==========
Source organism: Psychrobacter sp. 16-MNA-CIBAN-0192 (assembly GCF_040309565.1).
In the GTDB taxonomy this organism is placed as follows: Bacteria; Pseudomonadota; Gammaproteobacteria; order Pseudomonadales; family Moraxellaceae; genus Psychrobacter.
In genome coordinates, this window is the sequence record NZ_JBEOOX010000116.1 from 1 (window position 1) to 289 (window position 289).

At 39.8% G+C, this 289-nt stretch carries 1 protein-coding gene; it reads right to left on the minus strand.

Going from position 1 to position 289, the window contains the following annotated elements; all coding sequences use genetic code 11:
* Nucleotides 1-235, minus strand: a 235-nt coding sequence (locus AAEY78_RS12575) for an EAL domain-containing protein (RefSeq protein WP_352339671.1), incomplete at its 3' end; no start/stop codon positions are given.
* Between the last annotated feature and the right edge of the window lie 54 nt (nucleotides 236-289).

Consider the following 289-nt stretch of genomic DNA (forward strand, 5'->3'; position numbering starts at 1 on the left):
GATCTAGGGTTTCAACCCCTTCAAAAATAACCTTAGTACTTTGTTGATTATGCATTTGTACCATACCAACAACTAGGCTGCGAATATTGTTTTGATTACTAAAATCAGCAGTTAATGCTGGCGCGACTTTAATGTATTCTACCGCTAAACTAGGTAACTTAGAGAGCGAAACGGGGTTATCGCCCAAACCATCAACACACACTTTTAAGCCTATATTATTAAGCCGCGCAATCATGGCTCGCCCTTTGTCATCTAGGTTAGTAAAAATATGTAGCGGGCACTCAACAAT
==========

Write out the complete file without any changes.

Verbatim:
Source organism: Psychrobacter sp. 16-MNA-CIBAN-0192 (assembly GCF_040309565.1).
In the GTDB taxonomy this organism is placed as follows: Bacteria; Pseudomonadota; Gammaproteobacteria; order Pseudomonadales; family Moraxellaceae; genus Psychrobacter.
In genome coordinates, this window is the sequence record NZ_JBEOOX010000116.1 from 1 (window position 1) to 289 (window position 289).

At 39.8% G+C, this 289-nt stretch carries 1 protein-coding gene; it reads right to left on the minus strand.

Going from position 1 to position 289, the window contains the following annotated elements; all coding sequences use genetic code 11:
* Nucleotides 1-235, minus strand: a 235-nt coding sequence (locus AAEY78_RS12575) for an EAL domain-containing protein (RefSeq protein WP_352339671.1), incomplete at its 3' end; no start/stop codon positions are given.
* Between the last annotated feature and the right edge of the window lie 54 nt (nucleotides 236-289).

Consider the following 289-nt stretch of genomic DNA (forward strand, 5'->3'; position numbering starts at 1 on the left):
GATCTAGGGTTTCAACCCCTTCAAAAATAACCTTAGTACTTTGTTGATTATGCATTTGTACCATACCAACAACTAGGCTGCGAATATTGTTTTGATTACTAAAATCAGCAGTTAATGCTGGCGCGACTTTAATGTATTCTACCGCTAAACTAGGTAACTTAGAGAGCGAAACGGGGTTATCGCCCAAACCATCAACACACACTTTTAAGCCTATATTATTAAGCCGCGCAATCATGGCTCGCCCTTTGTCATCTAGGTTAGTAAAAATATGTAGCGGGCACTCAACAAT